How cold does it get?

Ron Niebrugge Alaska, Photos, Travel, Wrangell-St. Elias 6 Comments

Snow and ice on the Wrangell Mountains, Alaska.

How cold does it get?  How much snow do you get?  What is it like in the winter?  What about the darkness?  These have to be the most asked questions by visitors to Alaska each summer, and ones I will try to also answer here over the next couple of days.  Funny, I was asking people the opposite questions in Arizona recently. 

Seward, where I live now doesn’t get very cold thanks to being located next to the ocean.  It is unusual to drop below zero for any extended period of time.  Much of the lower 48 is often colder then Seward.  Even parts of Arizona are consistently colder.  Unfortunately when it is cold in Seward, it is usually very windy as well making it feel pretty nasty.

Now where I grew up was one of the colder parts of Alaska.  On two occasions I actually saw 72 degrees below zero F on the thermometer – not just chill factor, but the real deal!  I think I might have a photo of the thermometer, I will have to dig through my old slides from when I was a child.  The amazing thing, we weren’t even the state low!  It was just a few years earlier that the states all-time low of -80 degrees was set near Coldfoot.  In the 80’s Coldfoot had an unoffical low of -82!  Coldfoot, now there’s a town with an understated name! 

 If you pass by the visitor center in Delta Junction you will see a large painted thermomiter on the side of their visitor Center with each winters low temperature painted on it like some kind of badge of courage.  I noticed during that same period in the late 70’s they also hit a low of -72.  I thought it was interesting they were the exact temperature we were a 100 miles away.  The late 70’s – I may have just betrayed my attempt to sound and appear youthful!

I liked those extreme temps as it meant school was closed.  The official temperature was announced each morning by the radio station, and if it was colder then -50, there was no school.  Our house was usually about 10 degrees colder then the radio station which was located on the highest hill around.  So once we hit about -60 I would turn on the radio and anxiously await the announcement.  One winter school was closed so much that they finally lowered the closing temperature to – 55.  I was bummed – that meant when it was -60 at the house I still had to go to school.  At that temperature, it took over a half hour to start my truck, and then anyone who drove to school had to start and leave their vehicles running every other class period or they would never start at the end of the day.  At the time I grumbled, although looking back on it today it really sounds crazy!  They would never send kids to school today if it ever got that cold!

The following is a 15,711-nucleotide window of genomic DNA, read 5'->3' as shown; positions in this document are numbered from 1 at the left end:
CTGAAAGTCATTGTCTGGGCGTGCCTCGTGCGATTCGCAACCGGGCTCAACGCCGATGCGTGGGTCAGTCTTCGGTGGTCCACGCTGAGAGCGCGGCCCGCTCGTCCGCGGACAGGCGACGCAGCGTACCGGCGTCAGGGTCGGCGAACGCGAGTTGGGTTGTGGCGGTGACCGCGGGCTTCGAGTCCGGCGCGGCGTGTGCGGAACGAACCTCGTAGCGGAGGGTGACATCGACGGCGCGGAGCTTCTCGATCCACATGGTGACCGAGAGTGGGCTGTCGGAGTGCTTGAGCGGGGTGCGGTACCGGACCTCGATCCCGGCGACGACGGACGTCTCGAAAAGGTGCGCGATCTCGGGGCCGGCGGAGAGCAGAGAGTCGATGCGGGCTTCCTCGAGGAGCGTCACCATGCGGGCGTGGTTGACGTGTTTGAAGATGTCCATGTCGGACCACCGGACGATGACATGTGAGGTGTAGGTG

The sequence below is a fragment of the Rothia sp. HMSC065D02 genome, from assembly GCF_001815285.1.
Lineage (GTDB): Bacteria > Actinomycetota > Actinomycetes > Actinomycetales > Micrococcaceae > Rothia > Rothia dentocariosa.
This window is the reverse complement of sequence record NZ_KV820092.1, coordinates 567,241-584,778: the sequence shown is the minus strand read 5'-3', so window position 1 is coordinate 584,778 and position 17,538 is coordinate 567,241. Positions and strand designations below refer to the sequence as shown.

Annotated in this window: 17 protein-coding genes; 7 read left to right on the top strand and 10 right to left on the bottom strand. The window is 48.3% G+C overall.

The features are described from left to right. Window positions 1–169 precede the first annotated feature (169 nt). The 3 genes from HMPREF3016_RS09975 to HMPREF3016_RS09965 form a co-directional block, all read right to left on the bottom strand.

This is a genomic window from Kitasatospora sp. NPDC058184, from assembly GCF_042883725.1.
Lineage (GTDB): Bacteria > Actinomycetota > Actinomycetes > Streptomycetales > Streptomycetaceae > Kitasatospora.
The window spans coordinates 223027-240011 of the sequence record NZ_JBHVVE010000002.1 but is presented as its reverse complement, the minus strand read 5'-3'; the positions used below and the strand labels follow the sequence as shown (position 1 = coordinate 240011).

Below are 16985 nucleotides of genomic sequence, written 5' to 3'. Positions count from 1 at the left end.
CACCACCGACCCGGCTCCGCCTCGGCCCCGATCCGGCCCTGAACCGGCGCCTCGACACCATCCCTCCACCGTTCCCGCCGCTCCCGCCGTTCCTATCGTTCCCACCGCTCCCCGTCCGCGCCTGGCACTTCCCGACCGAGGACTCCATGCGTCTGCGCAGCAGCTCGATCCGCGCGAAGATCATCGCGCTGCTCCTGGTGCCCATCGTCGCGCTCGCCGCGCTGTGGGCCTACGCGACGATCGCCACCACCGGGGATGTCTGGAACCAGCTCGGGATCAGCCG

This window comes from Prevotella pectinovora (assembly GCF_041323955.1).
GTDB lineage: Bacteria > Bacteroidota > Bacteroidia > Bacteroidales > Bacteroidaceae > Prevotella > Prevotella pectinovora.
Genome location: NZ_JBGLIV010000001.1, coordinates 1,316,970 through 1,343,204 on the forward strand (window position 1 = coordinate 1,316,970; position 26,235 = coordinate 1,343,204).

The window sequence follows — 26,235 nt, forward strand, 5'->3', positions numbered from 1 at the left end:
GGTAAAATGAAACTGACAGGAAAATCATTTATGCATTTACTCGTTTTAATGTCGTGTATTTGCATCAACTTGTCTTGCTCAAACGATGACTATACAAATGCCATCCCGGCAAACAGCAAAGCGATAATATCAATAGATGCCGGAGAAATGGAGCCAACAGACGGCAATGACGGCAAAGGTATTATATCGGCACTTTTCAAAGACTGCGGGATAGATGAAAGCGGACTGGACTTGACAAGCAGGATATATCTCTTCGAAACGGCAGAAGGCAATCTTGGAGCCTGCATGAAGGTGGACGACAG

This photo is from the nearby Wrangell Mountains.  It takes extreme weather to get cool looking mountains like that.

Comments 6

  1. So how do you stay alive when the temperatures are that extreme, Do you guys have to wear those astronaut suits? I went to the Omaha Steaks headquarters in Nebraska a couple years ago and the freezers there are like -60 degrees, the guy who got the steaks for us was this huge obese guy but he said that he woudln’t last 3 seconds in there without his astronaut suit.

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    Author

    Hi Richard,

    Yeah you are right – I used to joke that I looked like an astronaut when I went outside. We had giant snowsuits, huge gloves and lots of hats. It took about 5 minutes to get dressed!

  3. One other question you often hear on the docks of Seward, while visitors stare up at the majestic peaks – ” What’s the elevation here?”

    that one never gets old.

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    Author

    That’s true – I have received that question a lot as well. Some people refuse to believe it is sea level even after you point to the ocean!

  5. I was on the 4 man crew pioneering the path to Prudhoe from the Yukon River in 1971 I think ( can’t remember many things at 73) and we were at coldfoot when several thermometers recorded 72 degrees below. That was the only day we did not work. Often the helo would not fly when temps fell below minus 40 due to the possibility of metal fatigue. We were then left to our own devises without shelter all night in the weather. Thank heaven it wasn’t that night.

  6. Post
    Author

    Hey L Siegel Thanks for sharing – that sounds crazy! Having just spent time on the haul road and in Coldfoot last month, I find it hard to imagine what it took to build that road. Thanks for sharing!

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